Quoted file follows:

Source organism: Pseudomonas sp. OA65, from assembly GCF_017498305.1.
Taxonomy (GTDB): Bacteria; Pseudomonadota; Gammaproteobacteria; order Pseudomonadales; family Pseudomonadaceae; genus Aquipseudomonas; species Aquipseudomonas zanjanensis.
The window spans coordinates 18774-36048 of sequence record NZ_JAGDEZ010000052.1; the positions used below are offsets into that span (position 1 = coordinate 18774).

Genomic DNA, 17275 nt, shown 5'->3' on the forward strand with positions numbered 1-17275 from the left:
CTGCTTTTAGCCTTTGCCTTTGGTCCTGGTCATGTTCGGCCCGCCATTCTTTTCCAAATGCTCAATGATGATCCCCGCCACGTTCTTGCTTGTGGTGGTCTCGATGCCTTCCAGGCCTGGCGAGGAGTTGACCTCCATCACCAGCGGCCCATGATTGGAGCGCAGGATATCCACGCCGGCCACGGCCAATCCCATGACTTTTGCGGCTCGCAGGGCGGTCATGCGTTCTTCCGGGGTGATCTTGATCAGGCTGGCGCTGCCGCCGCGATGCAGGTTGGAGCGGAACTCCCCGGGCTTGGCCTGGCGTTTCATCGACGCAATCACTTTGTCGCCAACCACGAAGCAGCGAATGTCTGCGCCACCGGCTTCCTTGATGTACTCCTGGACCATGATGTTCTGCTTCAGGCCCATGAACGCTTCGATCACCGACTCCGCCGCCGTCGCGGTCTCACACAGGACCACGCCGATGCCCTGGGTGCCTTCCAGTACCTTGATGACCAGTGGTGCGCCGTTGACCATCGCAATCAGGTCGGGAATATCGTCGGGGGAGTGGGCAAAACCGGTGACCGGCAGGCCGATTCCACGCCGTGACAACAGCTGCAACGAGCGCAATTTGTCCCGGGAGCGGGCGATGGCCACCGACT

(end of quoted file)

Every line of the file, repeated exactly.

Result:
Source organism: Pseudomonas sp. OA65, from assembly GCF_017498305.1.
Taxonomy (GTDB): Bacteria; Pseudomonadota; Gammaproteobacteria; order Pseudomonadales; family Pseudomonadaceae; genus Aquipseudomonas; species Aquipseudomonas zanjanensis.
The window spans coordinates 18774-36048 of sequence record NZ_JAGDEZ010000052.1; the positions used below are offsets into that span (position 1 = coordinate 18774).

Genomic DNA, 17275 nt, shown 5'->3' on the forward strand with positions numbered 1-17275 from the left:
CTGCTTTTAGCCTTTGCCTTTGGTCCTGGTCATGTTCGGCCCGCCATTCTTTTCCAAATGCTCAATGATGATCCCCGCCACGTTCTTGCTTGTGGTGGTCTCGATGCCTTCCAGGCCTGGCGAGGAGTTGACCTCCATCACCAGCGGCCCATGATTGGAGCGCAGGATATCCACGCCGGCCACGGCCAATCCCATGACTTTTGCGGCTCGCAGGGCGGTCATGCGTTCTTCCGGGGTGATCTTGATCAGGCTGGCGCTGCCGCCGCGATGCAGGTTGGAGCGGAACTCCCCGGGCTTGGCCTGGCGTTTCATCGACGCAATCACTTTGTCGCCAACCACGAAGCAGCGAATGTCTGCGCCACCGGCTTCCTTGATGTACTCCTGGACCATGATGTTCTGCTTCAGGCCCATGAACGCTTCGATCACCGACTCCGCCGCCGTCGCGGTCTCACACAGGACCACGCCGATGCCCTGGGTGCCTTCCAGTACCTTGATGACCAGTGGTGCGCCGTTGACCATCGCAATCAGGTCGGGAATATCGTCGGGGGAGTGGGCAAAACCGGTGACCGGCAGGCCGATTCCACGCCGTGACAACAGCTGCAACGAGCGCAATTTGTCCCGGGAGCGGGCGATGGCCACCGACT